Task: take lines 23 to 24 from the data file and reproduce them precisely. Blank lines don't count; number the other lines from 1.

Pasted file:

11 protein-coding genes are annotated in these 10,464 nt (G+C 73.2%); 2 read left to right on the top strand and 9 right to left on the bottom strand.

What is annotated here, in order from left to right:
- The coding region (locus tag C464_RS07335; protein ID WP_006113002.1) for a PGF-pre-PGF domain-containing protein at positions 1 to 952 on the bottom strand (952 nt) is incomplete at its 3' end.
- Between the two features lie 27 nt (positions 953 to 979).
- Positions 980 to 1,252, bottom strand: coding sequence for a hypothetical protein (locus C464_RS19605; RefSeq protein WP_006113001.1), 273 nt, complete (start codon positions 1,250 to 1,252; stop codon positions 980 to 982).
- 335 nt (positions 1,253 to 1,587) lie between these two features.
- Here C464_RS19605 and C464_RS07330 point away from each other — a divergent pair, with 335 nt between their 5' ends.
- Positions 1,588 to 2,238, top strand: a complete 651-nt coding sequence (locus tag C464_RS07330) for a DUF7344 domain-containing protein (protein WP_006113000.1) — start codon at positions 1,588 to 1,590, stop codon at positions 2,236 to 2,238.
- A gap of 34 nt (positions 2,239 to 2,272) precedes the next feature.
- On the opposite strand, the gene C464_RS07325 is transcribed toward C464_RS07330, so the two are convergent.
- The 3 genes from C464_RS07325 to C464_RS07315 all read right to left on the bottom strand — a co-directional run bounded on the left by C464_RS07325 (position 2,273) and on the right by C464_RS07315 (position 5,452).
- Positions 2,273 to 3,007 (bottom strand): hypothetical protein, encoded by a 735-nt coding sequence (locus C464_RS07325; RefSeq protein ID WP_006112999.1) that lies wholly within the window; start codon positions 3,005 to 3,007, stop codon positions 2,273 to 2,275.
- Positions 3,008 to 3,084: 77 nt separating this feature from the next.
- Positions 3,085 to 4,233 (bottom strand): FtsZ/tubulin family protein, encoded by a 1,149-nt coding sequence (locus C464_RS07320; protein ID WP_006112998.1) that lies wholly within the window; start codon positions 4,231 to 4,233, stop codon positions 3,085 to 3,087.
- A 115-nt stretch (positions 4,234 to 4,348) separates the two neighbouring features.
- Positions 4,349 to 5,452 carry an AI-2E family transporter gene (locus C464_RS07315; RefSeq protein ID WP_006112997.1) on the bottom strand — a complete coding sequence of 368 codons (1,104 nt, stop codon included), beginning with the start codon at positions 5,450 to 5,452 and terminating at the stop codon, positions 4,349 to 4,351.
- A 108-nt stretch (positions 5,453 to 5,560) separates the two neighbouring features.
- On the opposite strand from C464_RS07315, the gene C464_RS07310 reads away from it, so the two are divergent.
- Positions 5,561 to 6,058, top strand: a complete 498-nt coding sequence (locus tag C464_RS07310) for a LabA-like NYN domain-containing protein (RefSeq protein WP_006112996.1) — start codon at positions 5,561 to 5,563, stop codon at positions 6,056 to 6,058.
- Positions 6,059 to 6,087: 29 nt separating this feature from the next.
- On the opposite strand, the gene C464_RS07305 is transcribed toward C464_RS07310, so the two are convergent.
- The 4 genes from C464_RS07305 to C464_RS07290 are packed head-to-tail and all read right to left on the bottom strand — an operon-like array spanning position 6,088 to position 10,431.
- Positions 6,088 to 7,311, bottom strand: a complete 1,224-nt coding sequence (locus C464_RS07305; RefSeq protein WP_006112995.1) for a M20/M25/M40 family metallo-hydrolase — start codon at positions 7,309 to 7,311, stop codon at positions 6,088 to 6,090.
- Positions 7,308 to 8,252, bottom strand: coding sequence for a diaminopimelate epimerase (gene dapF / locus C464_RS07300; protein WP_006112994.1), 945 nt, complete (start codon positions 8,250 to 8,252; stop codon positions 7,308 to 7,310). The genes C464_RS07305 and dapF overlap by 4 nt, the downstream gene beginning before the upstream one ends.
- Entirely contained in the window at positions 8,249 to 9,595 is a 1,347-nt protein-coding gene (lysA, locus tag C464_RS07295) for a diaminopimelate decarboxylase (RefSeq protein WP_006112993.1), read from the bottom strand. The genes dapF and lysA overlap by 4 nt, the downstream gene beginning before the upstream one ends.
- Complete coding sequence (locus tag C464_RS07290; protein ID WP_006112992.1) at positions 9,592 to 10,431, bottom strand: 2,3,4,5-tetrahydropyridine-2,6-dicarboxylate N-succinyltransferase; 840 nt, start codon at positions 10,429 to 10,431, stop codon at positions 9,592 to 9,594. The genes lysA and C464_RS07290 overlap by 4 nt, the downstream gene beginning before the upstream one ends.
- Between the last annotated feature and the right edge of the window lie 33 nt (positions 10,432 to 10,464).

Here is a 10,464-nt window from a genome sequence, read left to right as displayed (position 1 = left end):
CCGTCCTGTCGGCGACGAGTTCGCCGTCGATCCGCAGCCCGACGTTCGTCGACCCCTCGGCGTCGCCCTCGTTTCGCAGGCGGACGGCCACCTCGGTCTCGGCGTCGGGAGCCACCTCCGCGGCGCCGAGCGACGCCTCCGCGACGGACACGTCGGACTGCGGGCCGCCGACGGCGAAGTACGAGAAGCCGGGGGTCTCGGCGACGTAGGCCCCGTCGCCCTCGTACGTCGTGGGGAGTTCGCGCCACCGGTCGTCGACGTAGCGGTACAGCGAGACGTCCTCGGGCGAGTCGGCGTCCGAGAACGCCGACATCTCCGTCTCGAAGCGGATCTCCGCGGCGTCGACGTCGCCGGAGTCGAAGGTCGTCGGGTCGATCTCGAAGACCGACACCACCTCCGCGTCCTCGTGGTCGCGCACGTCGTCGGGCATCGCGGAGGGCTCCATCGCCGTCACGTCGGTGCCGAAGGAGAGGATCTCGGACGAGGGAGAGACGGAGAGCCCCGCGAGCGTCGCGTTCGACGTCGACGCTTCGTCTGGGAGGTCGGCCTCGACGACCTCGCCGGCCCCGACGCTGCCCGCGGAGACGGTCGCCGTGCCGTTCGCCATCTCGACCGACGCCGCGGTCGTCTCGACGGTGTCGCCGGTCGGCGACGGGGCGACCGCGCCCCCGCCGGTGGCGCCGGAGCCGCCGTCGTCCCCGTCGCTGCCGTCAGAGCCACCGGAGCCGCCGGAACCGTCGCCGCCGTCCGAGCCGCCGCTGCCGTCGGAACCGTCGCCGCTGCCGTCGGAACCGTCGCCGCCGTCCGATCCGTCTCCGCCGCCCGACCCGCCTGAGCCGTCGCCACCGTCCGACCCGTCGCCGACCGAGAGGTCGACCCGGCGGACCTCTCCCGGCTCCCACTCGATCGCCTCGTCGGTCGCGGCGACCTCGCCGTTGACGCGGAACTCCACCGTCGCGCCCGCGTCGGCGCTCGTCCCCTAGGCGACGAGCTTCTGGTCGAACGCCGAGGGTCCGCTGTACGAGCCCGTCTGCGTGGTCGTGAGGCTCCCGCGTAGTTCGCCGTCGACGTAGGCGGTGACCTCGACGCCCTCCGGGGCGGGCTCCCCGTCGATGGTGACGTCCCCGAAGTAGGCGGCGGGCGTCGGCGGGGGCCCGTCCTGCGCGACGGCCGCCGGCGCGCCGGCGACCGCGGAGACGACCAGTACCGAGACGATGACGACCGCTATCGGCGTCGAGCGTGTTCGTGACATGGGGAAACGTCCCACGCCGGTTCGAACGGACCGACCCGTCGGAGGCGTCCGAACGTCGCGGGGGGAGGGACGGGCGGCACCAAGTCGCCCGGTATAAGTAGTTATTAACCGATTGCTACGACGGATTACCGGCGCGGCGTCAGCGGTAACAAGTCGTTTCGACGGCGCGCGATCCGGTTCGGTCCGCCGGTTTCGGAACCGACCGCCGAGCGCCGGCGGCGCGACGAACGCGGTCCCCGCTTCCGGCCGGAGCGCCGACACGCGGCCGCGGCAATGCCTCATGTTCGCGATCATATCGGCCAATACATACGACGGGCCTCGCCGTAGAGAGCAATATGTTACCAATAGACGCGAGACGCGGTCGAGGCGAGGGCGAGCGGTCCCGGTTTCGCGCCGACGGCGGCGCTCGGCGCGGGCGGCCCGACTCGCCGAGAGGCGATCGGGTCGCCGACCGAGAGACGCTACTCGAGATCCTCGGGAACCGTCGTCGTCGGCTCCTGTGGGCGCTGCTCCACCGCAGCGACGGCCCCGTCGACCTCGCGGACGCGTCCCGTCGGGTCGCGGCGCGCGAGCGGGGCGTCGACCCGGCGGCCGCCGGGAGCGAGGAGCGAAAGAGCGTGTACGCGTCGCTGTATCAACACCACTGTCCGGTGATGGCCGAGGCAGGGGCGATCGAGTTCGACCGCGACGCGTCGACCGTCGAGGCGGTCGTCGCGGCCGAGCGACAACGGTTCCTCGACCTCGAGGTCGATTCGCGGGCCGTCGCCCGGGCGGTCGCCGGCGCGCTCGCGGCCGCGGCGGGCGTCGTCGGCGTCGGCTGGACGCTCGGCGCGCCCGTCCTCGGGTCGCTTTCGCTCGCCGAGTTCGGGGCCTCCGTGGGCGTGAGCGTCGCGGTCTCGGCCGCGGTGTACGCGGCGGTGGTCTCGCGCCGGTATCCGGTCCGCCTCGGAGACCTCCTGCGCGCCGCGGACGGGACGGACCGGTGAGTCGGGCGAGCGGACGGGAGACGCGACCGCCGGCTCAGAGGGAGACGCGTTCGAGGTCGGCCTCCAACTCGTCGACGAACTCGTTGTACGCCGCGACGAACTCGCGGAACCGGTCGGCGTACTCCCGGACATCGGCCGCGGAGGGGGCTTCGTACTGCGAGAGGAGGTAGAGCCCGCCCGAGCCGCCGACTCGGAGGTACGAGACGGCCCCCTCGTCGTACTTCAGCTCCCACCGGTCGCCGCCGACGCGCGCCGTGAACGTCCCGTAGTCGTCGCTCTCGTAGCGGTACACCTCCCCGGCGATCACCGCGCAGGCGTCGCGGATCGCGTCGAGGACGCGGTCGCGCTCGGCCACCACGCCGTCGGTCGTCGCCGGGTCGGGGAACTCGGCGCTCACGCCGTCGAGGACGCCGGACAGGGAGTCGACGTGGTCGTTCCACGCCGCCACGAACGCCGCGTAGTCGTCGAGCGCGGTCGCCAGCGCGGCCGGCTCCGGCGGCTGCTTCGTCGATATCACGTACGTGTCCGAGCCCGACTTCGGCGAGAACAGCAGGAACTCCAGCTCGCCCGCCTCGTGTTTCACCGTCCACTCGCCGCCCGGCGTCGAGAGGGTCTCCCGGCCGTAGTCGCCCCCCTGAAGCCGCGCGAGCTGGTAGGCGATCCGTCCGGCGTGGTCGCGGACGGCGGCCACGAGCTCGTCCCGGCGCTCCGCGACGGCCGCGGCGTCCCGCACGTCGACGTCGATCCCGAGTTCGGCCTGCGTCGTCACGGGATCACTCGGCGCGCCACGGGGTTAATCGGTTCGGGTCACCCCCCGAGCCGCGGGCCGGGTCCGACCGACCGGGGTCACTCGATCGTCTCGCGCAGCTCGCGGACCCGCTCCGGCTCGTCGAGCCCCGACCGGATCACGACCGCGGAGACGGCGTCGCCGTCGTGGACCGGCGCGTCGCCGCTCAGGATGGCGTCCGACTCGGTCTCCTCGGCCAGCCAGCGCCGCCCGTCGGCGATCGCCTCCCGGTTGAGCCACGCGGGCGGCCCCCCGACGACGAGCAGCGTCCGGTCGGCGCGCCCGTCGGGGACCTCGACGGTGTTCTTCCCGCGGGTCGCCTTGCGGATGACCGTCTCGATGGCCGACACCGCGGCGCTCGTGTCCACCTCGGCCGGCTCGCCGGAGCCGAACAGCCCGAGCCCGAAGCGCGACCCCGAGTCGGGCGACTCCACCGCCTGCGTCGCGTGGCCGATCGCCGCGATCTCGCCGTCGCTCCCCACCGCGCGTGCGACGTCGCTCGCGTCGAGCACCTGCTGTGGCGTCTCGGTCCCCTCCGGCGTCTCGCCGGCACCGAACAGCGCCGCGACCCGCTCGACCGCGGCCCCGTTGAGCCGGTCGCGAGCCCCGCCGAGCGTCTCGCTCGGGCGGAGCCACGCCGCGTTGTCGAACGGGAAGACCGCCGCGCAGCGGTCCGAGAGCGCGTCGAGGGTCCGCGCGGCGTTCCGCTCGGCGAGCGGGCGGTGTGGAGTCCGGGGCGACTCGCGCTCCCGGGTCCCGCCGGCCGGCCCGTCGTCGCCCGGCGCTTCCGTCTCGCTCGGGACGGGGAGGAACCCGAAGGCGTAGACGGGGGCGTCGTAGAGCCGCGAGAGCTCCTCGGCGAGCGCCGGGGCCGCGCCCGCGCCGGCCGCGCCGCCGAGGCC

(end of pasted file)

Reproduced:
- Positions 6,088 to 7,311, bottom strand: a complete 1,224-nt coding sequence (locus C464_RS07305; RefSeq protein WP_006112995.1) for a M20/M25/M40 family metallo-hydrolase — start codon at positions 7,309 to 7,311, stop codon at positions 6,088 to 6,090.
- Positions 7,308 to 8,252, bottom strand: coding sequence for a diaminopimelate epimerase (gene dapF / locus C464_RS07300; protein WP_006112994.1), 945 nt, complete (start codon positions 8,250 to 8,252; stop codon positions 7,308 to 7,310). The genes C464_RS07305 and dapF overlap by 4 nt, the downstream gene beginning before the upstream one ends.